More than 10,000 citizens in California areusing DaimlerChrysler Corporation's Global Electric Motorcars (GEM)neighborhood electric vehicles (NEVs) for short-distance commutes, in and around gated communities, and on local streets in urbansettings, according to a recent study on travel behavior.The study found that owners are using GEMs instead of their conventionalcars and light trucks for short commutes, which generate the highestvehicle emissions due to cold operations.According to the company, approximately 18,000 GEMs have been in service throughout the United Statessince 1998 in such places as gated communities, military bases, collegecampuses and in numerous communities through municipalities. Given achoice of travel modes for short trips, participants chose a neighborhoodelectric vehicle 85 percent of the time, according to the study.Twenty-eight families who live in Otay Ranch's village of Heritage, amaster plan community near San Diego, participated in the 60-day study,which was sponsored by the City of Chula Vista and the Otay Ranch Companyin coordination with GEM and two non-profit organizations, Mobility Lab ofBoulder, Colo.; and Green Car Institute of San Luis Obispo, Calif.The study was conducted to determine how residents of master-plannedcommunities travel within their neighborhoods, and how zero-emission NEVscould replace automobiles on most short trips."We're very interested in these study results," said Rick Kasper, presidentof GEM. "They document what we've seen in the marketplace: that the NEV isa true transportation alternative, not just a novelty."Kasper says the study results are important because they quantify the valueof the GEM as a viable transportation and land use option that can helpshape the way cities and communities can grow by increasing individualmobility while decreasing traffic congestion and air pollution."The GEM vehicle can and does represent a practical travel option," Kasperadds, "particularly when people take short trips of necessity, such asgoing to the store, picking up or dropping off kids at school, and going towork. This study adds concrete science that proves what we've seen foryears: the value of a GEM is real, and people really depend on them."The Otay Ranch study shows that of the trips taken in NEVs, nearly halfwere for purposes defined as "business" or "delivery," meaning trips ofnecessity. Approximately 35 percent of the short-distance trips taken wereclassified as "leisure," while the remaining trips were designated"other.""What this shows us is that half the trips taken in a GEM were necessarytrips formerly taken in the family car," says Kasper. "The other part ofthe equation is that 38 percent of GEM trips were 'leisure' trips, meaninga whole lot of trips were taken just for fun. And anyone who has driven aGEM knows how fun driving this electric vehicle can be."Of the 28 families who participated in the test program, more than halfplan to buy and regularly drive their test vehicles, a move Kasper saidwill further raise awareness of the GEM's fun and functionality among the7,000 households currently at Otay Ranch.About Global Electric Motorcars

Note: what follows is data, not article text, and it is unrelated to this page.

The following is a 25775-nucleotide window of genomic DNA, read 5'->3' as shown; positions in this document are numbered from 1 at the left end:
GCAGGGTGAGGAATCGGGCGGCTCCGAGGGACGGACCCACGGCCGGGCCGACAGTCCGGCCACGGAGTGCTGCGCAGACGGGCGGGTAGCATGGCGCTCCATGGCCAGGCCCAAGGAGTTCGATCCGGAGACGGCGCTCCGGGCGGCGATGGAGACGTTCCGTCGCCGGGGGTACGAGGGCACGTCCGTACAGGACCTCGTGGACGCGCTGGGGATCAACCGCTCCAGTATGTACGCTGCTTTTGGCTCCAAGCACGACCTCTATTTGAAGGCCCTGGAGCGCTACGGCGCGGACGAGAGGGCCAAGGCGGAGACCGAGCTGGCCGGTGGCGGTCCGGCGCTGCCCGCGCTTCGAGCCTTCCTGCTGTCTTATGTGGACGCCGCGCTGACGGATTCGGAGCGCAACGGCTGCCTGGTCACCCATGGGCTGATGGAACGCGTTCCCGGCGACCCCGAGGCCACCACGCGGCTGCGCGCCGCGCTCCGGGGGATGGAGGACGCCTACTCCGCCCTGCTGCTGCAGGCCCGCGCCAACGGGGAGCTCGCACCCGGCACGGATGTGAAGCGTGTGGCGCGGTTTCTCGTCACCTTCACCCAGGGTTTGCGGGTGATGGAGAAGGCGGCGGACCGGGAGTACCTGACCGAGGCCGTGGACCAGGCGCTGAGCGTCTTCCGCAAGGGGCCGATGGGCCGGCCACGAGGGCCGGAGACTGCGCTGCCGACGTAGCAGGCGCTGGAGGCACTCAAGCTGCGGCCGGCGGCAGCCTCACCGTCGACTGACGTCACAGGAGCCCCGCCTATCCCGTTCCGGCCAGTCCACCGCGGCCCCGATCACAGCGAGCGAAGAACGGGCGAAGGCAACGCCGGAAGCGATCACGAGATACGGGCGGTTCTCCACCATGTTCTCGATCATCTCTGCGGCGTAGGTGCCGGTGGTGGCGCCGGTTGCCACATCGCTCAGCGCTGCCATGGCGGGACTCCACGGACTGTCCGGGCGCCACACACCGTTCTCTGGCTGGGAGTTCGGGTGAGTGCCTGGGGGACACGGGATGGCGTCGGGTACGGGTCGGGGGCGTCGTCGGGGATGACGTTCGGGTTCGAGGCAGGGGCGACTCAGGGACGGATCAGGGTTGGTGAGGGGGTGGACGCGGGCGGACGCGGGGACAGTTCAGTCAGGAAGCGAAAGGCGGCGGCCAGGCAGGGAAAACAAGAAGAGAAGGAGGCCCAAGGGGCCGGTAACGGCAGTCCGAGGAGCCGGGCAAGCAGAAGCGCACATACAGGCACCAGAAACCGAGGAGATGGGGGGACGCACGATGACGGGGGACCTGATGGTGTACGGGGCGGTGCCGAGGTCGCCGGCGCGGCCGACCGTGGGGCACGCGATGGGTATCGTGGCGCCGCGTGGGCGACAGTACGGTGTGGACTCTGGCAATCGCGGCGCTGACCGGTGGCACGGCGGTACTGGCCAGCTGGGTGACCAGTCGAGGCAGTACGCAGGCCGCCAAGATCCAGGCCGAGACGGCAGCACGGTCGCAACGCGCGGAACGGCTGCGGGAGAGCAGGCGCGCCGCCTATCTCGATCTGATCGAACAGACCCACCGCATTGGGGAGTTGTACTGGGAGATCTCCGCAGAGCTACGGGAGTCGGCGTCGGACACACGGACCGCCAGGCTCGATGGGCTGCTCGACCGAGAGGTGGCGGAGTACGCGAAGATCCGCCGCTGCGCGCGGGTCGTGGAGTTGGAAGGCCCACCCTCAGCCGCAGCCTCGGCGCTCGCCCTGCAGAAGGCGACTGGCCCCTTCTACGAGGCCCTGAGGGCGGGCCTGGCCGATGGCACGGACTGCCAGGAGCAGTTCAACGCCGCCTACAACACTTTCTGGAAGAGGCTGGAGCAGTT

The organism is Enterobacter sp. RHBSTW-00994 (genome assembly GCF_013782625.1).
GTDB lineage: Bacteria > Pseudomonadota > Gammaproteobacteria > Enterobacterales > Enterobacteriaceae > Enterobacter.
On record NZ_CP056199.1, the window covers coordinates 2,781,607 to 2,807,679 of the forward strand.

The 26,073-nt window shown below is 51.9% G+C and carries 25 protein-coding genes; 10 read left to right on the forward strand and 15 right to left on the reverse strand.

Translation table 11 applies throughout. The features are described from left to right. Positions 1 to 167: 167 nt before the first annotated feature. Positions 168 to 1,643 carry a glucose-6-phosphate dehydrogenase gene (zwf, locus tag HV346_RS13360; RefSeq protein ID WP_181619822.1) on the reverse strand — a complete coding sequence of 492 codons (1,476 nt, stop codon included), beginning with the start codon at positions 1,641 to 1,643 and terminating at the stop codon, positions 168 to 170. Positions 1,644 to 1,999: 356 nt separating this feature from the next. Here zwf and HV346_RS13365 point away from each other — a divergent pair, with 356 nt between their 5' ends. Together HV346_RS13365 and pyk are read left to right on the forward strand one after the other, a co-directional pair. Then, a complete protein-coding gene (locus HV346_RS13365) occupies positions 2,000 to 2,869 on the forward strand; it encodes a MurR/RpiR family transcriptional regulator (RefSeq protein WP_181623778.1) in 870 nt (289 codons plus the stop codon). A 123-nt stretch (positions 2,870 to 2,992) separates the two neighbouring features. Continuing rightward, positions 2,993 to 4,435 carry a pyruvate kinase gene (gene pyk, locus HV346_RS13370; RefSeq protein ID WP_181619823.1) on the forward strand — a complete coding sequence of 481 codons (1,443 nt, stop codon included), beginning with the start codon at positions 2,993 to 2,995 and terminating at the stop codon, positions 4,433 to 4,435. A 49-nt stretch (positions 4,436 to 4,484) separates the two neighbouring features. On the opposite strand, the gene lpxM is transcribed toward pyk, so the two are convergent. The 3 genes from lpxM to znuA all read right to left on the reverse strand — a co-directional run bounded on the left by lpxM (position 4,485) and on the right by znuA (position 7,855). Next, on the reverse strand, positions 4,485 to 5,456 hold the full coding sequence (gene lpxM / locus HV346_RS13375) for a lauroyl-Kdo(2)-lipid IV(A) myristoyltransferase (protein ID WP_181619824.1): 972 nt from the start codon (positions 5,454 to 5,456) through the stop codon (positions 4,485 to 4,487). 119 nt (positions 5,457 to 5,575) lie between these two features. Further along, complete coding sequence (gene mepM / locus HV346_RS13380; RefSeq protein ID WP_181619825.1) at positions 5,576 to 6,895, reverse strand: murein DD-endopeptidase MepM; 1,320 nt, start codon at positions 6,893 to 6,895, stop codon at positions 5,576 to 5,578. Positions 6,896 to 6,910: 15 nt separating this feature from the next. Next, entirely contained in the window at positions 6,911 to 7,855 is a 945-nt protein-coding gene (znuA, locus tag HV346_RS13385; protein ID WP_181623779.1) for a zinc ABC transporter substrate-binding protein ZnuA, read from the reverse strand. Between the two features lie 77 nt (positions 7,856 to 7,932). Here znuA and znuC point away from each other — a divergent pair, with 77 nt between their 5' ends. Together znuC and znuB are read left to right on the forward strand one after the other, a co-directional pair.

Global Electric Motorcars, the largest U.S. producer of street-legalelectric vehicles, has been manufacturing the GEM neighborhood electricvehicle since 1998. The GEM is designed for downtown driving,college campuses, office campuses, planned communities, industrial parks,military installations, resorts, and similar localized uses. A GEM is charged by plugging into astandard 110-volt household outlet. GEM complies with all applicablefederal safety laws and is approved for use on roads with speeds of 35-mphor less in nearly 30 states.Global Electric Motorcars, based in Fargo, N.D., has experienceworking with planned communities, universities, military bases, resorts,and small and large urban settings throughout the United States. GEMvehicles have become a key mode of transportation in numerous locationsaround the nation, including DC Ranch in Scottsdale, Ariz.; Celebration inFlorida; Bay Harbor in Michigan; and the Playa Vista planned community inWest Los Angeles.